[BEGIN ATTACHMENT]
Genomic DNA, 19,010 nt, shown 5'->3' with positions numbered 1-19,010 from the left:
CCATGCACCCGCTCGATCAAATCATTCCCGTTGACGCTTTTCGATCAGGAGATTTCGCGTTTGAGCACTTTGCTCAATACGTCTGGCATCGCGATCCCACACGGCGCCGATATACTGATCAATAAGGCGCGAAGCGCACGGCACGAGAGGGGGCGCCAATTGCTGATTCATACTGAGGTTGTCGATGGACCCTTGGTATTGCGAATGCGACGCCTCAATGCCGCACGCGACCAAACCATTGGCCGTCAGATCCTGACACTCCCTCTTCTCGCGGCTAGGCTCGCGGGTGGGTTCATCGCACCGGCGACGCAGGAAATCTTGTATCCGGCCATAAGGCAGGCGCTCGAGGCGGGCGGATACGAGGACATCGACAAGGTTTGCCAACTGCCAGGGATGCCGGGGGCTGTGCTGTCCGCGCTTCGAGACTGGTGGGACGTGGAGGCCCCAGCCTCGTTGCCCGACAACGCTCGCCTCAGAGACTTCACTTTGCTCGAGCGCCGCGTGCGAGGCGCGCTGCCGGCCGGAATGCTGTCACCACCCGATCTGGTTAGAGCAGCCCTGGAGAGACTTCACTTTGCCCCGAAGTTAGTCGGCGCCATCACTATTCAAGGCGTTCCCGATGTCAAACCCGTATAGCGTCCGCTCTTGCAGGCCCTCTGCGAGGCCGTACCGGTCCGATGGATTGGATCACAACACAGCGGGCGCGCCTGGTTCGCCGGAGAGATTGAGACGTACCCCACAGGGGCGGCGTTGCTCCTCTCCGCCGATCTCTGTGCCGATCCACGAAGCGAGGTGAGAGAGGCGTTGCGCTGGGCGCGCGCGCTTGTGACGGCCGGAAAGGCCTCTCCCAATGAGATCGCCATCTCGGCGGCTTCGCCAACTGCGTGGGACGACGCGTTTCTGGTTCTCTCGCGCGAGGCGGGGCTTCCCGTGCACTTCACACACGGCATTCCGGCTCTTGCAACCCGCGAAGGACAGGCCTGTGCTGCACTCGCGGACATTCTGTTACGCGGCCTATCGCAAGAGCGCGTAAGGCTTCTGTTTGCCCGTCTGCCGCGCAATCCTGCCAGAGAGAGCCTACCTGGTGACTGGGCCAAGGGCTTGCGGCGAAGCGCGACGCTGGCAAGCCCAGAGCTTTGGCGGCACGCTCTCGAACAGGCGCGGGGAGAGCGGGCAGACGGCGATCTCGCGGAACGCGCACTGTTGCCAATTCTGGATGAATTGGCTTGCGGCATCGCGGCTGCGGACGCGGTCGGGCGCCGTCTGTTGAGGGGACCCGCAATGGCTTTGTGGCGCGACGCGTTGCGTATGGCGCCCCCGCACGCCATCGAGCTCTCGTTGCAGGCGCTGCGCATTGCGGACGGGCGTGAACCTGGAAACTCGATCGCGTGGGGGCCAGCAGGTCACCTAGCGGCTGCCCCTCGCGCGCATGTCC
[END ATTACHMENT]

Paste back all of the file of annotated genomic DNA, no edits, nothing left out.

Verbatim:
Genomic DNA, 19,010 nt, shown 5'->3' with positions numbered 1-19,010 from the left:
CCATGCACCCGCTCGATCAAATCATTCCCGTTGACGCTTTTCGATCAGGAGATTTCGCGTTTGAGCACTTTGCTCAATACGTCTGGCATCGCGATCCCACACGGCGCCGATATACTGATCAATAAGGCGCGAAGCGCACGGCACGAGAGGGGGCGCCAATTGCTGATTCATACTGAGGTTGTCGATGGACCCTTGGTATTGCGAATGCGACGCCTCAATGCCGCACGCGACCAAACCATTGGCCGTCAGATCCTGACACTCCCTCTTCTCGCGGCTAGGCTCGCGGGTGGGTTCATCGCACCGGCGACGCAGGAAATCTTGTATCCGGCCATAAGGCAGGCGCTCGAGGCGGGCGGATACGAGGACATCGACAAGGTTTGCCAACTGCCAGGGATGCCGGGGGCTGTGCTGTCCGCGCTTCGAGACTGGTGGGACGTGGAGGCCCCAGCCTCGTTGCCCGACAACGCTCGCCTCAGAGACTTCACTTTGCTCGAGCGCCGCGTGCGAGGCGCGCTGCCGGCCGGAATGCTGTCACCACCCGATCTGGTTAGAGCAGCCCTGGAGAGACTTCACTTTGCCCCGAAGTTAGTCGGCGCCATCACTATTCAAGGCGTTCCCGATGTCAAACCCGTATAGCGTCCGCTCTTGCAGGCCCTCTGCGAGGCCGTACCGGTCCGATGGATTGGATCACAACACAGCGGGCGCGCCTGGTTCGCCGGAGAGATTGAGACGTACCCCACAGGGGCGGCGTTGCTCCTCTCCGCCGATCTCTGTGCCGATCCACGAAGCGAGGTGAGAGAGGCGTTGCGCTGGGCGCGCGCGCTTGTGACGGCCGGAAAGGCCTCTCCCAATGAGATCGCCATCTCGGCGGCTTCGCCAACTGCGTGGGACGACGCGTTTCTGGTTCTCTCGCGCGAGGCGGGGCTTCCCGTGCACTTCACACACGGCATTCCGGCTCTTGCAACCCGCGAAGGACAGGCCTGTGCTGCACTCGCGGACATTCTGTTACGCGGCCTATCGCAAGAGCGCGTAAGGCTTCTGTTTGCCCGTCTGCCGCGCAATCCTGCCAGAGAGAGCCTACCTGGTGACTGGGCCAAGGGCTTGCGGCGAAGCGCGACGCTGGCAAGCCCAGAGCTTTGGCGGCACGCTCTCGAACAGGCGCGGGGAGAGCGGGCAGACGGCGATCTCGCGGAACGCGCACTGTTGCCAATTCTGGATGAATTGGCTTGCGGCATCGCGGCTGCGGACGCGGTCGGGCGCCGTCTGTTGAGGGGACCCGCAATGGCTTTGTGGCGCGACGCGTTGCGTATGGCGCCCCCGCACGCCATCGAGCTCTCGTTGCAGGCGCTGCGCATTGCGGACGGGCGTGAACCTGGAAACTCGATCGCGTGGGGGCCAGCAGGTCACCTAGCGGCTGCCCCTCGCGCGCATGTCC